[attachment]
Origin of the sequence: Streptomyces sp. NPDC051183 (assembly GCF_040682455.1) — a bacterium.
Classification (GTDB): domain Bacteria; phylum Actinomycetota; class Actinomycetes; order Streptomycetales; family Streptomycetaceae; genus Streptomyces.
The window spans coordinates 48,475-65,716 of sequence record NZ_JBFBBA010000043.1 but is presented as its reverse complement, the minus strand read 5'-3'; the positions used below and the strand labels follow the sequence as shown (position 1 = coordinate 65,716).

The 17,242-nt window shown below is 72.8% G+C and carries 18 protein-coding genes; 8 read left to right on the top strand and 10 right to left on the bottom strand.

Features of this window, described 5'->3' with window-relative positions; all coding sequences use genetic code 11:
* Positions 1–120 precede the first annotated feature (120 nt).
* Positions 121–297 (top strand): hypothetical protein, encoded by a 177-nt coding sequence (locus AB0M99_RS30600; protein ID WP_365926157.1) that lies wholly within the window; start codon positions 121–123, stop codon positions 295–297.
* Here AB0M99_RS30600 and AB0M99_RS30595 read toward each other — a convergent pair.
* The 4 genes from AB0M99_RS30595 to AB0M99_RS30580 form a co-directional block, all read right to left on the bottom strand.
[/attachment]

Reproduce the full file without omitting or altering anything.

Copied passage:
Origin of the sequence: Streptomyces sp. NPDC051183 (assembly GCF_040682455.1) — a bacterium.
Classification (GTDB): domain Bacteria; phylum Actinomycetota; class Actinomycetes; order Streptomycetales; family Streptomycetaceae; genus Streptomyces.
The window spans coordinates 48,475-65,716 of sequence record NZ_JBFBBA010000043.1 but is presented as its reverse complement, the minus strand read 5'-3'; the positions used below and the strand labels follow the sequence as shown (position 1 = coordinate 65,716).

The 17,242-nt window shown below is 72.8% G+C and carries 18 protein-coding genes; 8 read left to right on the top strand and 10 right to left on the bottom strand.

Features of this window, described 5'->3' with window-relative positions; all coding sequences use genetic code 11:
* Positions 1–120 precede the first annotated feature (120 nt).
* Positions 121–297 (top strand): hypothetical protein, encoded by a 177-nt coding sequence (locus AB0M99_RS30600; protein ID WP_365926157.1) that lies wholly within the window; start codon positions 121–123, stop codon positions 295–297.
* Here AB0M99_RS30600 and AB0M99_RS30595 read toward each other — a convergent pair.
* The 4 genes from AB0M99_RS30595 to AB0M99_RS30580 form a co-directional block, all read right to left on the bottom strand.